A recent Victorian Court of Appeal decision shows the inherent difficulties likely to be faced by a party who wrongfully terminates a contract (Sopov v Kane Constructions).
In 1999, Sopov engaged Kane Constructions (“Kane”) to carry out the renovation and extension of a disused boiler house under a standard form contract, AS2124. The works under the contract were to be completed in 130 days but a year later were still incomplete. Kane had raised complaints about the plans and drawings, the lack of a suitably qualified superintendent and the failure of the superintendent to allow claims for variations and extensions of time and to certify progress claims.
Ultimately, when Progress Claim No. 14 was certified by the superintendent and not paid by Sopov, the dispute escalated. Sopov deducted liquidated damages for delays from the amount certified by the superintendent. Kane issued a notice to Sopov asking why it should not terminate the contract due to Sopov’s refusal to pay the certified amount. Sopov responded, saying it was entitled to withhold the payment because Kane had delayed completion.
Kane disagreed, suspended work and removed its equipment from the site. Sopov then threatened to call on the bank guarantee. Kane terminated the contract, saying that Sopov’s threats were a repudiation of the contract.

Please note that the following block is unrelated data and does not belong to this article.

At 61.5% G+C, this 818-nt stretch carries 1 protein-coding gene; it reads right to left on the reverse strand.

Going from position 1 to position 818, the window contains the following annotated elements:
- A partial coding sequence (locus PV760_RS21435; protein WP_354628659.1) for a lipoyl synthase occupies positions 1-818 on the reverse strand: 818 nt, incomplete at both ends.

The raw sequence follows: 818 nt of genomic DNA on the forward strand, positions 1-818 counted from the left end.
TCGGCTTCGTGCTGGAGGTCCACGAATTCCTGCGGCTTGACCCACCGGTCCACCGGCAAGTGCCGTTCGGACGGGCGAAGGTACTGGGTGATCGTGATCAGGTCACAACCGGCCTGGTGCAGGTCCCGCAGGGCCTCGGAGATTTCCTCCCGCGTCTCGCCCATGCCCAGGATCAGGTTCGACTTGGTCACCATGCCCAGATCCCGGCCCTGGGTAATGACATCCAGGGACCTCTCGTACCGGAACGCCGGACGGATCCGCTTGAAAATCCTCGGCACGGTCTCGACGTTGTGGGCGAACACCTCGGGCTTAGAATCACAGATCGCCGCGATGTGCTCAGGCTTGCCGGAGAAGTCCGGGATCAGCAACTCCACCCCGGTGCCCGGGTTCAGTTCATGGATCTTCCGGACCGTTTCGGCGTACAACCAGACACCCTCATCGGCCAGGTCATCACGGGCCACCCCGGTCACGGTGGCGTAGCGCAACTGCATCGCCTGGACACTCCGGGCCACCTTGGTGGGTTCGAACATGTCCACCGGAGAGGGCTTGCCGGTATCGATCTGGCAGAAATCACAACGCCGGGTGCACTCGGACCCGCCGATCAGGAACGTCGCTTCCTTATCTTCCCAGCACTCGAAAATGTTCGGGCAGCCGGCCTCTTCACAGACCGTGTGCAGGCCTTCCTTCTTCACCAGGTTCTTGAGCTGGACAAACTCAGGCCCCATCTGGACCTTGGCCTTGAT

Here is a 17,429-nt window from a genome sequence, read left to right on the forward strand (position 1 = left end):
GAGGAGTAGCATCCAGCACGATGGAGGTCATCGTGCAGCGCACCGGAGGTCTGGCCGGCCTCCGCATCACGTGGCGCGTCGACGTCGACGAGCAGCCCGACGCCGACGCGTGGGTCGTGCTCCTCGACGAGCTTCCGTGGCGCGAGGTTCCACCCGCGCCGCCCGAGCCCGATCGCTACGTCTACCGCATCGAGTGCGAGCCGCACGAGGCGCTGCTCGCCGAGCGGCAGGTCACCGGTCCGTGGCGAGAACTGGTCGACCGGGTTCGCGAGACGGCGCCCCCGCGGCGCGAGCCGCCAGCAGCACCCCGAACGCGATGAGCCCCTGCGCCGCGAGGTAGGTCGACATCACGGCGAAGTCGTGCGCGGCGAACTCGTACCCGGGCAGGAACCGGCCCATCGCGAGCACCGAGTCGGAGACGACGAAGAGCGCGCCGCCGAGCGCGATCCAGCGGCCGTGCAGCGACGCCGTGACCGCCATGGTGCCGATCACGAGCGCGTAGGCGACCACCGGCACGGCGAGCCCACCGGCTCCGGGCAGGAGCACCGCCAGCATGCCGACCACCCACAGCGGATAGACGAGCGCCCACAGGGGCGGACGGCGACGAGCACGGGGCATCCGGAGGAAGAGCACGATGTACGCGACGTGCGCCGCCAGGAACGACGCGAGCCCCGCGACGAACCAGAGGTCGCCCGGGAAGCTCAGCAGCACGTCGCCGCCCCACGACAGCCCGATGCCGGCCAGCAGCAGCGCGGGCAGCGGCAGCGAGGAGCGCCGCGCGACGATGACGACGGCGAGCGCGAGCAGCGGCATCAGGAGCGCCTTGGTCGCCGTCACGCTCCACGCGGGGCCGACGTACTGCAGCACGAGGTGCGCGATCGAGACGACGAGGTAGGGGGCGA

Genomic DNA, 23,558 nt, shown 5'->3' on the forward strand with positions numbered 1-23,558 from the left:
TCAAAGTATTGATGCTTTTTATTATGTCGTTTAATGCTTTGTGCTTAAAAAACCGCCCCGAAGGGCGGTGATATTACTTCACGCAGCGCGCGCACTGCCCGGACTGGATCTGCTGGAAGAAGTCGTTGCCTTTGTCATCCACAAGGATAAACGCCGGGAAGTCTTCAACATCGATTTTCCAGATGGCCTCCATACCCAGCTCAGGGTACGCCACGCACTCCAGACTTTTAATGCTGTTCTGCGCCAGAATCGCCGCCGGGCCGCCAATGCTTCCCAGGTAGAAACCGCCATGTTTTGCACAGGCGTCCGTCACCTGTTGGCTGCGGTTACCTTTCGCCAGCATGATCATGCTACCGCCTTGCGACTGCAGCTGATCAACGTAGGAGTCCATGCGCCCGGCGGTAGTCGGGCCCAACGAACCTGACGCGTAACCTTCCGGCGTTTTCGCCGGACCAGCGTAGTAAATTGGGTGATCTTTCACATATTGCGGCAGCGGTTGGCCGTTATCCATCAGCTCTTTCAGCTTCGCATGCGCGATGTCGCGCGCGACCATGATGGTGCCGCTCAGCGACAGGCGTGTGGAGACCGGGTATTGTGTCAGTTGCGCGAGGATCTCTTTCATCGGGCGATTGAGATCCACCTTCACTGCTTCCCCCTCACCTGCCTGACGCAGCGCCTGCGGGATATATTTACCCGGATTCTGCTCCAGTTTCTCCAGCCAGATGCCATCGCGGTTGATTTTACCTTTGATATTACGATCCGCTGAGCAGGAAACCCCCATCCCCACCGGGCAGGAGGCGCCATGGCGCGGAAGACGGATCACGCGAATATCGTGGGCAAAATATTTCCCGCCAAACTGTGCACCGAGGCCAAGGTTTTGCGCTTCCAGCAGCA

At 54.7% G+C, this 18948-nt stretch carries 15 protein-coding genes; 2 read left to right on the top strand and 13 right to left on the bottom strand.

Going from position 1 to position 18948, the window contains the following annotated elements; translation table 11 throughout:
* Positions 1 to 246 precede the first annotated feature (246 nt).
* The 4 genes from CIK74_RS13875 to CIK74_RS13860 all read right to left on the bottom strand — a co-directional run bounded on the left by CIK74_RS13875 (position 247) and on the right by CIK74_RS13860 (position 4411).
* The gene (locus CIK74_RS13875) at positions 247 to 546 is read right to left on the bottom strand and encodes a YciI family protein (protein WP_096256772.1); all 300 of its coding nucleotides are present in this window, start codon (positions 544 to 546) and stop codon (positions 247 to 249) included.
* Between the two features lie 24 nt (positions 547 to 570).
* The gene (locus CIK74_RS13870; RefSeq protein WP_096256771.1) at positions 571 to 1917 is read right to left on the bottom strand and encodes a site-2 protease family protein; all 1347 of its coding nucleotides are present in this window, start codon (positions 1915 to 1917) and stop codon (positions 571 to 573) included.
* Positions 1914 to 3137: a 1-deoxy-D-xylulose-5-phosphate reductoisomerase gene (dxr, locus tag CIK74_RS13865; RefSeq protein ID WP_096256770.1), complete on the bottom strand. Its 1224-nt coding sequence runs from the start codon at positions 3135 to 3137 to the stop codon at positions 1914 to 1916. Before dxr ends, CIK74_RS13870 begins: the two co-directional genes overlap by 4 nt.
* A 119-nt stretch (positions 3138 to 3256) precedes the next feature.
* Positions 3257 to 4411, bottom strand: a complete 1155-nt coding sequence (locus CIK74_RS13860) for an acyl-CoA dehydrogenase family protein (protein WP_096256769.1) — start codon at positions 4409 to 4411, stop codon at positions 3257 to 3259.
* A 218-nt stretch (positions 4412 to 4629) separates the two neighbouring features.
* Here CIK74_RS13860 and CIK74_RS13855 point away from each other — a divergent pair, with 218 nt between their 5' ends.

Sopov then took over the works, engaging a major subcontractor previously contracted to Kane.
Kane claims in quantum meruit
Kane said that because the contract had been terminated, it was entitled to sue in quantum meruit. Quantum meruit is a latin phrase literally meaning “what it deserves”. Generally, a party claims in quantum meruit when there is no contract or the contract does not provide for an enforceable claim for money.
In this instance, Kane could have claimed under the contract, as when AS2124 is terminated the parties are able to bring claims for their rights as at the time of the termination.
Why claim in quantum meruit ?
It is unusual for a party to claim in quantum meruit if there is an agreed contract price and an enforceable contractual claim. It appears that Kane elected to do so because the contract price was lower than the commercial value of the work and Kane saw an opportunity to try to claim the real value of the work.
The first hurdle for Kane was to overcome Sopov’s contention that it had been justified in calling on the bank guarantee and that Kane’s termination was wrongful. If this contention was accepted by the Court, the contract would remain on foot. If parties are in a binding contract, there is no basis for bringing a claim in quantum meruit for the work covered by the contract.
In the Supreme Court, the trial judge agreed with Kane that Sopov had repudiated the contract and said Kane was entitled to terminate and bring the claim in quantum meruit. However the trial judge said that the amount of the quantum meruit claim was to be assessed by a consideration of what was due under the contract. The judge refused Kane’s claim for variations that had been disallowed under the contract and reduced its claim for delay damages on the basis of the terms of the contract.